Hypertensive disorders are the most common medical complications in the peripartum period associated with a substantial increase in morbidity and mortality. Hypertension in the peripartum period may be due to the continuation of pre-existing or gestational hypertension, de novo development of pre-eclampsia or it may be also induced by some drugs used for analgesia or suppression of postpartum haemorrhage. Women with severe hypertension and hypertensive emergencies are at high risk of life-threatening complications, therefore, despite the lack of evidence-based data, based on expert opinion, antihypertensive treatment is recommended. Labetalol intravenously and methyldopa orally are then the two most frequently used drugs. Short-acting oral nifedipine is suggested to be used only if other drugs or iv access are not available. Induction of labour is associated with improved maternal outcome and should be advised for women with gestational hypertension or mild pre-eclampsia at 37 weeks' gestation. This position paper provides the first interdisciplinary approach to the management of hypertension in the peripartum period based on the best available evidence and expert consensus.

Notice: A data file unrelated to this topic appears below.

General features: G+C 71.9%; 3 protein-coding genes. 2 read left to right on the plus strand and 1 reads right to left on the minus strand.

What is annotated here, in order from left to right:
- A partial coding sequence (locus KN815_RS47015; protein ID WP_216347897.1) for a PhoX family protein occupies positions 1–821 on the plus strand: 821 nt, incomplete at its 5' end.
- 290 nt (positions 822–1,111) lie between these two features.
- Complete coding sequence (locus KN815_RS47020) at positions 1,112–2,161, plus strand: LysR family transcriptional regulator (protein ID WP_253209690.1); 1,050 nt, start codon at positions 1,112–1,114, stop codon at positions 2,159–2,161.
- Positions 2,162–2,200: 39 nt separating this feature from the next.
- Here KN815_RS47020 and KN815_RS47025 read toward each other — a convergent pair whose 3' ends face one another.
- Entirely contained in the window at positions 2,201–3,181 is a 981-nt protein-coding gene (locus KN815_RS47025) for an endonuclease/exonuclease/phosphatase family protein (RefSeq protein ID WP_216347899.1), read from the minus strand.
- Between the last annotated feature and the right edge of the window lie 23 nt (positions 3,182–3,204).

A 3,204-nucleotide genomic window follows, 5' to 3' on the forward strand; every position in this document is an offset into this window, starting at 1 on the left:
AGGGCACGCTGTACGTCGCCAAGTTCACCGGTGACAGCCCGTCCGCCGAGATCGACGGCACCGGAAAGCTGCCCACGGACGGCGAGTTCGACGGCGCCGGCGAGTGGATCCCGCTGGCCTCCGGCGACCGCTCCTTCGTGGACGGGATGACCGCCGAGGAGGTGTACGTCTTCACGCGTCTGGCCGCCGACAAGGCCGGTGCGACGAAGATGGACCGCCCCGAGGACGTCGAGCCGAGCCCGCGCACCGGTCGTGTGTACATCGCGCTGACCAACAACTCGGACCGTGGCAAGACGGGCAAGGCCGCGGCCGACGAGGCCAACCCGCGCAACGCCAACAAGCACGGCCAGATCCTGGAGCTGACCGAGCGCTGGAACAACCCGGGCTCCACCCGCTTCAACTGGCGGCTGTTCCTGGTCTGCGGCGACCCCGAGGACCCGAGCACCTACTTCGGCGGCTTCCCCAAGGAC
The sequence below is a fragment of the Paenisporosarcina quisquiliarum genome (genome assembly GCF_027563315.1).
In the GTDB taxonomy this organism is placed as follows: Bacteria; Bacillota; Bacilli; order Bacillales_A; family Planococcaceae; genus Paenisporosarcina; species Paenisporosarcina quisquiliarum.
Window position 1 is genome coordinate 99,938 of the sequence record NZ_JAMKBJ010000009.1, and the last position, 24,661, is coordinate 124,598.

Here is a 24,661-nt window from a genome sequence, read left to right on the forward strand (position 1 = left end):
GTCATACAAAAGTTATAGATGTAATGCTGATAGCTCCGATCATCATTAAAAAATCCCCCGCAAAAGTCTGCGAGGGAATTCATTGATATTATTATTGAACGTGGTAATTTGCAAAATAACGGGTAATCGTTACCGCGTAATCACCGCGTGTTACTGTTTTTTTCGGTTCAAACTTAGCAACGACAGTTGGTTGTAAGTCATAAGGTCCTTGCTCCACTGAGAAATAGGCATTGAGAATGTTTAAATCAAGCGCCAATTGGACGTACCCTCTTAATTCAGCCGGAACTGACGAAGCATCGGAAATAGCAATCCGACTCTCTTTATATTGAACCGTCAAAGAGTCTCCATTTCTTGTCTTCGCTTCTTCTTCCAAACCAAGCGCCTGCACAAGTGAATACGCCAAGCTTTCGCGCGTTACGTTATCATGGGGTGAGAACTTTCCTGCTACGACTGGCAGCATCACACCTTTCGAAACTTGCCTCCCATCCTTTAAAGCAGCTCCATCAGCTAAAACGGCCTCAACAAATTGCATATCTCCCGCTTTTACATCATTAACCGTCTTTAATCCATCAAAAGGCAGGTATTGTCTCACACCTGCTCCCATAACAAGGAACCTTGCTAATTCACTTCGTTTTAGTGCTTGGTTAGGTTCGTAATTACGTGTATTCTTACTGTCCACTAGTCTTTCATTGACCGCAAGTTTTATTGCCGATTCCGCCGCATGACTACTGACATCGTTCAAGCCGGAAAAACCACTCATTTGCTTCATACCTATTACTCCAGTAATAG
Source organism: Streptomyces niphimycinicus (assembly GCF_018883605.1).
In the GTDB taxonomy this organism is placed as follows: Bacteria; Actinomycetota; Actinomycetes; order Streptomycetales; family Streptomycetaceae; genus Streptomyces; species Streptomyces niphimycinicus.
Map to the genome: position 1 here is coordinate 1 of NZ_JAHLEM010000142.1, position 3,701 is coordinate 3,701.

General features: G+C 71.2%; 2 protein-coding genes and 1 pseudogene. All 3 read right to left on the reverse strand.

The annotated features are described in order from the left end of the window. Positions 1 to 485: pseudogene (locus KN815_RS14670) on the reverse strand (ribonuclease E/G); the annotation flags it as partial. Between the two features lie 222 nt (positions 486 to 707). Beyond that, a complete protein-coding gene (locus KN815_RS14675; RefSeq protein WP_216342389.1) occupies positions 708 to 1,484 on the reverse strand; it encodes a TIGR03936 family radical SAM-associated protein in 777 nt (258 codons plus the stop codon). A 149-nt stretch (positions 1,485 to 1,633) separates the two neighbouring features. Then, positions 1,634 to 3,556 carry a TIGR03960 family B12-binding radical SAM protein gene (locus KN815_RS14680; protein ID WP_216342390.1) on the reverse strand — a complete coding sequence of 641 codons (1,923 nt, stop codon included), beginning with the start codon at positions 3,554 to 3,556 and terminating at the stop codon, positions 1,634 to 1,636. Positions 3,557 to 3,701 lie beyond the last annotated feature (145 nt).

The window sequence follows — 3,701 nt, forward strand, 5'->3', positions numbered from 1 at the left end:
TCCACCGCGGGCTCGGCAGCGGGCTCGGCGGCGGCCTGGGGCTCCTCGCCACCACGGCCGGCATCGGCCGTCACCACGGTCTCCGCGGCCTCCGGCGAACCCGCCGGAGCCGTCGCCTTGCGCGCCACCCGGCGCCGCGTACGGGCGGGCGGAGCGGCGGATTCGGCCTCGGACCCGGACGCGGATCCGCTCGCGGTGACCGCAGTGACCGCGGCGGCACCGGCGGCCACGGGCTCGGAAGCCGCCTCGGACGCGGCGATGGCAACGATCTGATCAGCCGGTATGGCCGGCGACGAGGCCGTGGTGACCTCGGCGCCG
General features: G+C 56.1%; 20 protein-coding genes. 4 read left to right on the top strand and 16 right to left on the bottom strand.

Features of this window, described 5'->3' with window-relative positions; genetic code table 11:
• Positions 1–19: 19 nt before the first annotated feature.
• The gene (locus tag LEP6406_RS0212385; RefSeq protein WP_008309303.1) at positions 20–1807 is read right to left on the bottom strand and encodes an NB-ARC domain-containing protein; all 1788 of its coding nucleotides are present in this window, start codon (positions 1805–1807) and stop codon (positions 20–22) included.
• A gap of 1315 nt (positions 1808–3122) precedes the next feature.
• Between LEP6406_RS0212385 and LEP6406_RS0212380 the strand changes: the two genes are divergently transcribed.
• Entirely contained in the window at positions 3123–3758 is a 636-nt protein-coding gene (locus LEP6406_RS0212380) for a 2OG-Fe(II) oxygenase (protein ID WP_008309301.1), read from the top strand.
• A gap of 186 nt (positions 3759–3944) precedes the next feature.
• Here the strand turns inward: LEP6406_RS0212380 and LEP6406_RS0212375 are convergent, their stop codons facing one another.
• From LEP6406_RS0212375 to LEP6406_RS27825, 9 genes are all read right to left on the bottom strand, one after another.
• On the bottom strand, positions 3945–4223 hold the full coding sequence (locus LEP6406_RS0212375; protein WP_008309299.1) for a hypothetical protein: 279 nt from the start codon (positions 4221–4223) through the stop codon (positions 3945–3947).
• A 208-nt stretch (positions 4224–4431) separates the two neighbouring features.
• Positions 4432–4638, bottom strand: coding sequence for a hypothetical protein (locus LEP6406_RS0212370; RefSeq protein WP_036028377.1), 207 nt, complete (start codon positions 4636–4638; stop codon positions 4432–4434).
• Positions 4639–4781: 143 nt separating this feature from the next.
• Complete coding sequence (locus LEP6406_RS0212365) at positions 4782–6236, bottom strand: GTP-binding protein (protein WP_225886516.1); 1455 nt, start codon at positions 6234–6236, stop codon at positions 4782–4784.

Keywords: Hypertensive emergency; Antihypertensive drugs; Gestational hypertension; Low dose of acetylsalicylic acid; Pre-eclampsia; Pre-existing hypertension.
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